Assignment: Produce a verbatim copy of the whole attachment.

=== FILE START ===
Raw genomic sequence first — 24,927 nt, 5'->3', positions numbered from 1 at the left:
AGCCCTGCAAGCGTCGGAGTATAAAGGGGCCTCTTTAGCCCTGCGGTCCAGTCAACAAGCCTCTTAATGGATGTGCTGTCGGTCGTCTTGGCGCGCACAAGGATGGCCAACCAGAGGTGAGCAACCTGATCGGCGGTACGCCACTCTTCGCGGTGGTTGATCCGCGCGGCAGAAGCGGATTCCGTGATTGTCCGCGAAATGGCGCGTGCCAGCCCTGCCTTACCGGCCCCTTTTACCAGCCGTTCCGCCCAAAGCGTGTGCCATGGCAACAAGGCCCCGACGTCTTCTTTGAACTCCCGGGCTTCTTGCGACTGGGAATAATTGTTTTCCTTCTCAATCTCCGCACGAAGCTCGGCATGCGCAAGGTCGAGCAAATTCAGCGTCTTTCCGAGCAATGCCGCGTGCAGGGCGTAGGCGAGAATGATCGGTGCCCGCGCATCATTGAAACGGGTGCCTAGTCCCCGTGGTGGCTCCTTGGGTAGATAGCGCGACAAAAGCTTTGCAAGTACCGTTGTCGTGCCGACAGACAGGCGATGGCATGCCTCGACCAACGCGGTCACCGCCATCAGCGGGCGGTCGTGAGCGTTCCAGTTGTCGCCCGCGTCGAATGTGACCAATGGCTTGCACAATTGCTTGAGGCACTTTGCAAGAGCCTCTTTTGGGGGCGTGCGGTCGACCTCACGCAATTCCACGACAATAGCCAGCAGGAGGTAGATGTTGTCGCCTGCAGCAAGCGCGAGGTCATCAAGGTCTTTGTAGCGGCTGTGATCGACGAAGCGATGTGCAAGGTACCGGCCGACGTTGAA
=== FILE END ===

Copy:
Raw genomic sequence first — 24,927 nt, 5'->3', positions numbered from 1 at the left:
AGCCCTGCAAGCGTCGGAGTATAAAGGGGCCTCTTTAGCCCTGCGGTCCAGTCAACAAGCCTCTTAATGGATGTGCTGTCGGTCGTCTTGGCGCGCACAAGGATGGCCAACCAGAGGTGAGCAACCTGATCGGCGGTACGCCACTCTTCGCGGTGGTTGATCCGCGCGGCAGAAGCGGATTCCGTGATTGTCCGCGAAATGGCGCGTGCCAGCCCTGCCTTACCGGCCCCTTTTACCAGCCGTTCCGCCCAAAGCGTGTGCCATGGCAACAAGGCCCCGACGTCTTCTTTGAACTCCCGGGCTTCTTGCGACTGGGAATAATTGTTTTCCTTCTCAATCTCCGCACGAAGCTCGGCATGCGCAAGGTCGAGCAAATTCAGCGTCTTTCCGAGCAATGCCGCGTGCAGGGCGTAGGCGAGAATGATCGGTGCCCGCGCATCATTGAAACGGGTGCCTAGTCCCCGTGGTGGCTCCTTGGGTAGATAGCGCGACAAAAGCTTTGCAAGTACCGTTGTCGTGCCGACAGACAGGCGATGGCATGCCTCGACCAACGCGGTCACCGCCATCAGCGGGCGGTCGTGAGCGTTCCAGTTGTCGCCCGCGTCGAATGTGACCAATGGCTTGCACAATTGCTTGAGGCACTTTGCAAGAGCCTCTTTTGGGGGCGTGCGGTCGACCTCACGCAATTCCACGACAATAGCCAGCAGGAGGTAGATGTTGTCGCCTGCAGCAAGCGCGAGGTCATCAAGGTCTTTGTAGCGGCTGTGATCGACGAAGCGATGTGCAAGGTACCGGCCGACGTTGAA